It's Primary Election Day in Mississippi and so, in a preview of next year's nightmare to come, a quick look at the early reports of voting machine problems coming out of the Jackson metro-area as reported by the Clarion Ledger who, as is required by law for MSM reporting on such things, refers to the reported voting machine failures as little more than "technical glitches." That, even in one case where 3 out of the 4 voting machines in use at a single precinct had failed. Good thing they had paper ballots on hand --- and that this wasn't a Presidential election!
So here's a quick roundup, from the Clarion-Ledger's running blog earlier this morning, of some of the technical "glitches", "hiccups", "snags" and "snafus" reported before noon near Jackson where, unless they break down, fail, won't start up, have the wrong names on the "ballots" or feature other problems that keep voters from being able to cast their vote on anything but a verifiable paper ballot, they use 100% unverifiable touch-screen voting machines.
Oh, and the Dept. of Justice is deploying monitors to 11 counties in the state today for some reason...
Ballot problems have forced voters at Wynndale Presbyterian Church on Terry Road to use paper ballots because some of the candidates were left off ballots.
Governor and sheriff candidates were left off the Democratic ballots, and governor and lieutenant governor candidates were left off the Republican ballots.
House District 73 Democratic candidate Gay Polk was upset after supporters informed her they were given the wrong ballot at the precinct.
"...One of them was told maybe 50 people were given the wrong ballots."
"I probably shook those 50 people's hands and told them their vote counted" while campaigning, "but it did not count," Polk said.
"We're using modern technology and these things happen," [Virginia Terry, Democratic manager at the precinct] said. "We've gone to paper ballots."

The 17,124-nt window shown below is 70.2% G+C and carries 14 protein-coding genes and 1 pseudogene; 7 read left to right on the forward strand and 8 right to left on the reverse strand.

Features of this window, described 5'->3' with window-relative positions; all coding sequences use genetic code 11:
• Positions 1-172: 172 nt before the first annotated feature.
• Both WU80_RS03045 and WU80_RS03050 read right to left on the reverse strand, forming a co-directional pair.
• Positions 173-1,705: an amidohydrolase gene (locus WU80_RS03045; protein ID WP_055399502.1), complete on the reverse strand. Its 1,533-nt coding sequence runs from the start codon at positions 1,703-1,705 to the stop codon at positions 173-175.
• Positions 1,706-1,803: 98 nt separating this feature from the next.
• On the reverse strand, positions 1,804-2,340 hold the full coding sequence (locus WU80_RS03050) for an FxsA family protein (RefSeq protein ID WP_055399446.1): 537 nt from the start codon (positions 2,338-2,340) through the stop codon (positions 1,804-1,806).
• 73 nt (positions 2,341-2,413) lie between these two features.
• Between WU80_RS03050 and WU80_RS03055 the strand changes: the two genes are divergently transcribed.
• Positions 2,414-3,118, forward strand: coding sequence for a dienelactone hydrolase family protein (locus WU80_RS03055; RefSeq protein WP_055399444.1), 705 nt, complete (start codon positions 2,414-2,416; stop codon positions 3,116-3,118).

The encoders on the voting machines at Twin Lakes Baptist Church at Lake Cavalier in Madison County would only read Democratic ballots earlier today. Republican primary voters were forced to use paper ballots. Technicians were able to get the machines working around 10 a.m.
"It slowed down people voting a little bit, but this is something you can't foresee happening," President of the Madison County Republican Party Mary McLaurin said.
Yes, who could possibly have ever foreseen such a thing?
Poll watchers and managers are all smiles at the Clinton YMCA precinct — despite the fact three of four Republican voting machines have broken down on them.
"Even though we had three machines down and only had one machine, we never had a line of more than three people," said David Harrington, Republican precinct manager.
This year, a new state law requires that at least 75% of the available electronic voting machines be deployed during all elections, after reports in previous years of long lines in some areas, for some strange reason. "During the 2010 congressional elections, some counties put out fewer machines, and voters in several precincts encountered long lines," AP reports. We wonder which precincts those were.
Perhaps we can read between a few lines in this CNN report, to make a guess. CNN explains that the Dept. of Justice is deploying election monitors to 11 counties in the state, under the Voting Rights Act of 1965, which was passed, as they note, "to protect against racial discrimination at polling locations"...
The department would not comment on the reason for these monitors. Usually monitors are sent to places where there have been allegations of discrimination in the past.
Primary elections are being held statewide Tuesday, but federal officials are being dispatched to only 11 of Mississippi's 82 counties. All but one of the counties is a majority black jurisdiction, officials said.
Mississippi, as you may know, has a burning history of racial discrimination concerning voting. In 1964 the lynching of three civil rights workers registering voters helped directly lead to passage of both the Civil Rights Act of 1964 and the Voting Rights Act of 1965 under which the DoJ monitors deployed to the state for today's election.